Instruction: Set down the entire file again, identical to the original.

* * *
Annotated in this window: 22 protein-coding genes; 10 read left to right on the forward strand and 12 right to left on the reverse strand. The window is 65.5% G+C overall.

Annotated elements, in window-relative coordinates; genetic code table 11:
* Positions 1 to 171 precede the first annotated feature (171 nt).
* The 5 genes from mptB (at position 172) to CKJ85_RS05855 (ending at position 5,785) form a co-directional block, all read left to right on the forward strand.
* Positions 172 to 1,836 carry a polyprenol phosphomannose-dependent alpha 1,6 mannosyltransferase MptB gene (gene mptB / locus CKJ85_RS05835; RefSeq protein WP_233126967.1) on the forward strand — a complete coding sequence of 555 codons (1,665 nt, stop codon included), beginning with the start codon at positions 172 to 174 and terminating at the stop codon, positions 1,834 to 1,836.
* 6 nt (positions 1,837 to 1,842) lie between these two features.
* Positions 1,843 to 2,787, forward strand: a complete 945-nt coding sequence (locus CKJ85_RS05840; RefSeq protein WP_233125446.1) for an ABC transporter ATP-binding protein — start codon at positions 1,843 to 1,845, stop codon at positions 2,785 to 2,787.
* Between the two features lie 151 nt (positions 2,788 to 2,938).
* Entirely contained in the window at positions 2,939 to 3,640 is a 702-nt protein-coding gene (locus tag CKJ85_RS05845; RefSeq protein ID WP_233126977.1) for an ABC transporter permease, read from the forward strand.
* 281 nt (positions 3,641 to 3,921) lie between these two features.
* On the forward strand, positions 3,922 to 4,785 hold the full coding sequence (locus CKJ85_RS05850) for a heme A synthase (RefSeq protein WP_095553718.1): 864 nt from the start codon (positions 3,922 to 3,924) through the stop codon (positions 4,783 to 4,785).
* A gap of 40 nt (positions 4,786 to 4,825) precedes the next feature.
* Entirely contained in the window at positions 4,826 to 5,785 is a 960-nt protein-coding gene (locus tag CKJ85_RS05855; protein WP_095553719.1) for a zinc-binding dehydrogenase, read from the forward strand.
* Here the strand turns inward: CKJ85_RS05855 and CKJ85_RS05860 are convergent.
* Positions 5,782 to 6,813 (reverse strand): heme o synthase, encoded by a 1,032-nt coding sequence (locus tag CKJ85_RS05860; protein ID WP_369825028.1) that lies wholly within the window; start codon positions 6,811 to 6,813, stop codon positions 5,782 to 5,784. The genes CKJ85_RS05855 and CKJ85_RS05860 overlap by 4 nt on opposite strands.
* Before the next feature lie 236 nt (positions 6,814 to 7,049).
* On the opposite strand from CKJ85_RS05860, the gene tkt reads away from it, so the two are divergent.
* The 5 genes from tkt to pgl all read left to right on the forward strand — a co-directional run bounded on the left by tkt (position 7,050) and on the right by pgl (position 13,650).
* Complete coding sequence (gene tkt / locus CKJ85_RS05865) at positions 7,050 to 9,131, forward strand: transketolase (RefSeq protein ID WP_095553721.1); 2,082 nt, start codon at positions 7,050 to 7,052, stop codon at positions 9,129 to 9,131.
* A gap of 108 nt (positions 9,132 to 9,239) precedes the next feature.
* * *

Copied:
Annotated in this window: 22 protein-coding genes; 10 read left to right on the forward strand and 12 right to left on the reverse strand. The window is 65.5% G+C overall.

Annotated elements, in window-relative coordinates; genetic code table 11:
* Positions 1 to 171 precede the first annotated feature (171 nt).
* The 5 genes from mptB (at position 172) to CKJ85_RS05855 (ending at position 5,785) form a co-directional block, all read left to right on the forward strand.
* Positions 172 to 1,836 carry a polyprenol phosphomannose-dependent alpha 1,6 mannosyltransferase MptB gene (gene mptB / locus CKJ85_RS05835; RefSeq protein WP_233126967.1) on the forward strand — a complete coding sequence of 555 codons (1,665 nt, stop codon included), beginning with the start codon at positions 172 to 174 and terminating at the stop codon, positions 1,834 to 1,836.
* 6 nt (positions 1,837 to 1,842) lie between these two features.
* Positions 1,843 to 2,787, forward strand: a complete 945-nt coding sequence (locus CKJ85_RS05840; RefSeq protein WP_233125446.1) for an ABC transporter ATP-binding protein — start codon at positions 1,843 to 1,845, stop codon at positions 2,785 to 2,787.
* Between the two features lie 151 nt (positions 2,788 to 2,938).
* Entirely contained in the window at positions 2,939 to 3,640 is a 702-nt protein-coding gene (locus tag CKJ85_RS05845; RefSeq protein ID WP_233126977.1) for an ABC transporter permease, read from the forward strand.
* 281 nt (positions 3,641 to 3,921) lie between these two features.
* On the forward strand, positions 3,922 to 4,785 hold the full coding sequence (locus CKJ85_RS05850) for a heme A synthase (RefSeq protein WP_095553718.1): 864 nt from the start codon (positions 3,922 to 3,924) through the stop codon (positions 4,783 to 4,785).
* A gap of 40 nt (positions 4,786 to 4,825) precedes the next feature.
* Entirely contained in the window at positions 4,826 to 5,785 is a 960-nt protein-coding gene (locus tag CKJ85_RS05855; protein WP_095553719.1) for a zinc-binding dehydrogenase, read from the forward strand.
* Here the strand turns inward: CKJ85_RS05855 and CKJ85_RS05860 are convergent.
* Positions 5,782 to 6,813 (reverse strand): heme o synthase, encoded by a 1,032-nt coding sequence (locus tag CKJ85_RS05860; protein ID WP_369825028.1) that lies wholly within the window; start codon positions 6,811 to 6,813, stop codon positions 5,782 to 5,784. The genes CKJ85_RS05855 and CKJ85_RS05860 overlap by 4 nt on opposite strands.
* Before the next feature lie 236 nt (positions 6,814 to 7,049).
* On the opposite strand from CKJ85_RS05860, the gene tkt reads away from it, so the two are divergent.
* The 5 genes from tkt to pgl all read left to right on the forward strand — a co-directional run bounded on the left by tkt (position 7,050) and on the right by pgl (position 13,650).
* Complete coding sequence (gene tkt / locus CKJ85_RS05865) at positions 7,050 to 9,131, forward strand: transketolase (RefSeq protein ID WP_095553721.1); 2,082 nt, start codon at positions 7,050 to 7,052, stop codon at positions 9,129 to 9,131.
* A gap of 108 nt (positions 9,132 to 9,239) precedes the next feature.